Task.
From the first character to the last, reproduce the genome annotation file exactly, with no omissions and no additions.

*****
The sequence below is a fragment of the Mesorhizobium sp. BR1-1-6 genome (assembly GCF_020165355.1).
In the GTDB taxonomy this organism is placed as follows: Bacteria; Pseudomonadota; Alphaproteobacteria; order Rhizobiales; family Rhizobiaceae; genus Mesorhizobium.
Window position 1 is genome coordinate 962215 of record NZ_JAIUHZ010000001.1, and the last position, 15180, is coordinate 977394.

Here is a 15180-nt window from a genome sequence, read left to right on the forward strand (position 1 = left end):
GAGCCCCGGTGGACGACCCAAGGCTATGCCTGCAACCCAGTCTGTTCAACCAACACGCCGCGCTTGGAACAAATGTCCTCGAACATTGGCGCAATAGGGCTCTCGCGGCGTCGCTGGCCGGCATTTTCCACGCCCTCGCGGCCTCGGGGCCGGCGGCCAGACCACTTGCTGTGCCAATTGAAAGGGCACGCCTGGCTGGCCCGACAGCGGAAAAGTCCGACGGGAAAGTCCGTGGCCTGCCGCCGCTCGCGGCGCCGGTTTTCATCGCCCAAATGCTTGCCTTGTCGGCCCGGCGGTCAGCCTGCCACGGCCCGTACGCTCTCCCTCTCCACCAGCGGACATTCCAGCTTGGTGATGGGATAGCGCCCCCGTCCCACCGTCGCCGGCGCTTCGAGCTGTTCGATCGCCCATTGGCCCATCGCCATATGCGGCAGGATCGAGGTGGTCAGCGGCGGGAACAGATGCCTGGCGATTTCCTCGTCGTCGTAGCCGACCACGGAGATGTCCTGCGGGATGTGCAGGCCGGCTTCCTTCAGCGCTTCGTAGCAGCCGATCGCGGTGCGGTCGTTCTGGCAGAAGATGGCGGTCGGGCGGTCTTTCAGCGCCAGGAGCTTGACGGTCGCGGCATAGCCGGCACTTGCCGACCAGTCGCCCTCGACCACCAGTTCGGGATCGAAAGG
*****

The sequence below is a fragment of the Mesorhizobium sp. BR1-1-6 genome (assembly GCF_020165355.1).
In the GTDB taxonomy this organism is placed as follows: Bacteria; Pseudomonadota; Alphaproteobacteria; order Rhizobiales; family Rhizobiaceae; genus Mesorhizobium.
Window position 1 is genome coordinate 962215 of record NZ_JAIUHZ010000001.1, and the last position, 15180, is coordinate 977394.

Here is a 15180-nt window from a genome sequence, read left to right on the forward strand (position 1 = left end):
GAGCCCCGGTGGACGACCCAAGGCTATGCCTGCAACCCAGTCTGTTCAACCAACACGCCGCGCTTGGAACAAATGTCCTCGAACATTGGCGCAATAGGGCTCTCGCGGCGTCGCTGGCCGGCATTTTCCACGCCCTCGCGGCCTCGGGGCCGGCGGCCAGACCACTTGCTGTGCCAATTGAAAGGGCACGCCTGGCTGGCCCGACAGCGGAAAAGTCCGACGGGAAAGTCCGTGGCCTGCCGCCGCTCGCGGCGCCGGTTTTCATCGCCCAAATGCTTGCCTTGTCGGCCCGGCGGTCAGCCTGCCACGGCCCGTACGCTCTCCCTCTCCACCAGCGGACATTCCAGCTTGGTGATGGGATAGCGCCCCCGTCCCACCGTCGCCGGCGCTTCGAGCTGTTCGATCGCCCATTGGCCCATCGCCATATGCGGCAGGATCGAGGTGGTCAGCGGCGGGAACAGATGCCTGGCGATTTCCTCGTCGTCGTAGCCGACCACGGAGATGTCCTGCGGGATGTGCAGGCCGGCTTCCTTCAGCGCTTCGTAGCAGCCGATCGCGGTGCGGTCGTTCTGGCAGAAGATGGCGGTCGGGCGGTCTTTCAGCGCCAGGAGCTTGACGGTCGCGGCATAGCCGGCACTTGCCGACCAGTCGCCCTCGACCACCAGTTCGGGATCGAAAGG